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I wonder what is the best way for storing huge amount of strings and checking for duplication.

We have to think about our priority:

  • duplicate check speed
  • inserting new string time
  • storage space on hard disk
  • random access time

What is the best solution, when our target is fast duplicate checking and inserting new strings time (no random access or storage space matter) ? I think about SQL database, but which of DB's is best for this solution ? If we use SQL DB, like MySQL, which storage engine will be the best ? (of course, we have to exclude memory because of data amount)

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Can you elaborate on what you mean by "random access time" ? If your data is a set of strings, the only operations you'll have is "add", "contains" and "delete". –  Nicolas Repiquet Apr 13 '12 at 10:05
    
If you tell us more about your problem we can help you better, for example if you were taking on strings at runtime, but enough you could fit into memory, the best way would be to store them in a list/hash/array and only add items if they're not already present, then write out the array at the end (if you need it after runtime, again, elaborate). –  deed02392 Apr 13 '12 at 10:22
    
are you trying to assemble a collection of distinct strings, filter duplicates, or what? what is the aim? in particular: what is the expected fractional amount of duplicates? do you expect almost everything to be a duplicate, or is that a rare event? do you want to add all new values to the database? –  andrew cooke Apr 14 '12 at 1:31
    
Main target is to check if given string (hash) already was checked = searching for duplicate. Duplicate count about 1-3 per 10 checks. All new values should be added to database (can be as hash). –  killer_PL Apr 23 '12 at 8:47

3 Answers 3

up vote 4 down vote accepted

Use a hash function on the input string. the output hash would be the primary key/id of the record.

Then you can check if the DB has this hash/id/primary key:

  • If it doesnt: this is a new string; you add a new record including the string and hash as id.
  • If it does: check that the string from the loaded record is the same as the input string.
    • if the string is the same: it is a duplicate
    • if the string is different: this is a collision. Use a collision resolution scheme to resolve. (A couple of examples below)

You will have to consider which hash function/scheme/strength to use based on speed and expected number of strings and hash collision requirements/guarantees.

A couple of ways to resolve collisions:

  • Use a 2nd hash function to come up with a new hash in the same table.
  • Mark the record (e.g. with NULL) and repeat with a stronger 2nd hash function (with wider domain) on a secondary "collision" table. On query, if the string is marked as collided (e.g. NULL) then do the lookup again in the collision table. You might also want to use dynamic perfect hashing to ensure that this second table does not have further collisions.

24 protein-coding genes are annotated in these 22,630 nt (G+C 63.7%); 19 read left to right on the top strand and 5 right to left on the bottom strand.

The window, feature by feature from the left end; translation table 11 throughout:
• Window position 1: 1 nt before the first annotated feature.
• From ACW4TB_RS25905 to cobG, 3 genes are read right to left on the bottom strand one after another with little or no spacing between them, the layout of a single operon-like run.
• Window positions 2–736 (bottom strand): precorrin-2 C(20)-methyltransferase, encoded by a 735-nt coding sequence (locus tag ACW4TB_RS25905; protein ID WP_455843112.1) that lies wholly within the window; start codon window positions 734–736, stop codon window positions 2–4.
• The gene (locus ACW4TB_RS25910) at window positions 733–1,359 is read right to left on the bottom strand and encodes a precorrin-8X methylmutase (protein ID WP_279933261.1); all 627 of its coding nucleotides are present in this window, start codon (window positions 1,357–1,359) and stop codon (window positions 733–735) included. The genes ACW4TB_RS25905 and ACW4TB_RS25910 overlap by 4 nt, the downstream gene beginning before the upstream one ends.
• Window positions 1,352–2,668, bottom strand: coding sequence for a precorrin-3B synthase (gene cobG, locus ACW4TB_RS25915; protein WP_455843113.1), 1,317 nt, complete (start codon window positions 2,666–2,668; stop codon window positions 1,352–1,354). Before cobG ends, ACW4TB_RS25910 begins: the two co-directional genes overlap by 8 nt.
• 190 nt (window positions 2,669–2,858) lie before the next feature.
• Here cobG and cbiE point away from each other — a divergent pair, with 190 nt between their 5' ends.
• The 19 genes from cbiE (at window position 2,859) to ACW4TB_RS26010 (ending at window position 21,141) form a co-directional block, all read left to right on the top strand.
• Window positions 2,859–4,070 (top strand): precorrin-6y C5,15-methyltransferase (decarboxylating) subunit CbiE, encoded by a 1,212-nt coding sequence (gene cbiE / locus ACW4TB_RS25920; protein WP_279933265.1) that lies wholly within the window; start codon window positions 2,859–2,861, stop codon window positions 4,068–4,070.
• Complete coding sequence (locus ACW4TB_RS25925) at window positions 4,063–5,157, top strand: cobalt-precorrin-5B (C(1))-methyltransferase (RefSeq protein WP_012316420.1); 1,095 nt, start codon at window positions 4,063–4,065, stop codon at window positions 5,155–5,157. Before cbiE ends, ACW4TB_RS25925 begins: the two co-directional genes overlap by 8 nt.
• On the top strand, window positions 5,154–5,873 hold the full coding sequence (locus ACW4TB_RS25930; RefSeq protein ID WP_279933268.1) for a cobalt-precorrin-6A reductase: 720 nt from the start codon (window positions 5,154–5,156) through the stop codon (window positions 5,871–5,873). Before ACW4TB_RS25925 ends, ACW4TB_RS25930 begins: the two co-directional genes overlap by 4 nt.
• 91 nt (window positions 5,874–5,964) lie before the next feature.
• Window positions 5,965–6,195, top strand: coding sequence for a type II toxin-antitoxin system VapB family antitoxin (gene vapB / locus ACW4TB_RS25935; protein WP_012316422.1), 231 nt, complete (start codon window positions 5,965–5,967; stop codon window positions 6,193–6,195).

Of course, depending on how persistent this needs to be and how much memory you are expecting to take up/number of strings, you could actually do this without a database, directly in memory which would be a lot faster.

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A hash as primary key ? How do you handle collision ? –  Nicolas Repiquet Apr 13 '12 at 9:59
    
@NicolasRepiquet updated response –  Preet Kukreti Apr 13 '12 at 10:16
    
Why use a primary key at all ? A simple table with a 'hash' column (non unique) and a 'value' column (containing the string) plus a clustered index on the 'hash' column will make "select 1 from string where hash = 'hash' and value = '...'" blazing fast and quite simple, at the cost of somewhat slower insertions. –  Nicolas Repiquet Apr 13 '12 at 10:19
    
@NicolasRepiquet the main motivation for a primary key is that then the DB enforces the concept of a collision. Without it, you could insert multiple records with identical hashes and different strings, and the DB would allow it. This might be desirable if you are using seperate chaining, but otherwise might not be. Correct me if I'm wrong though –  Preet Kukreti Apr 13 '12 at 10:35
    
"Without it, you could insert multiple records with identical hashes and different strings, and the DB would allow it." Isn't it perfectly what we want ? The hash is here to narrow the set of strings we have to compare, not to be a unique identifier. That's my point of view, of course :) –  Nicolas Repiquet Apr 13 '12 at 10:48

You may want to consider a NoSQL solution:

Redis. Some of the use cases solved using Redis:

memcached. Some comparisons between memcached and Redis:

Membase/Couchbase who counts OMGPOP's Draw Something as one of their success stories. Comparison between Redis and Membase:

Some questions:

  • how large is the set of strings?
  • will the application be read heavy or write heavy? or both?
  • how often would you like data to be persisted to disk?
  • is there a N most recent strings requirement?

Hope this helps.

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Thanks, didnt know about Redis. Cant believe I had not heard of it before. +1 –  Preet Kukreti Apr 14 '12 at 3:32

Generate Suffix trees to store strings . Ukkonen's algorithm as in http://www.daimi.au.dk/~mailund/slides/Ukkonen-2005.pdf will give some insight how to create Suffix tree .There are number of ways to store this suffix tree. But once generated , the lookup time is very low.

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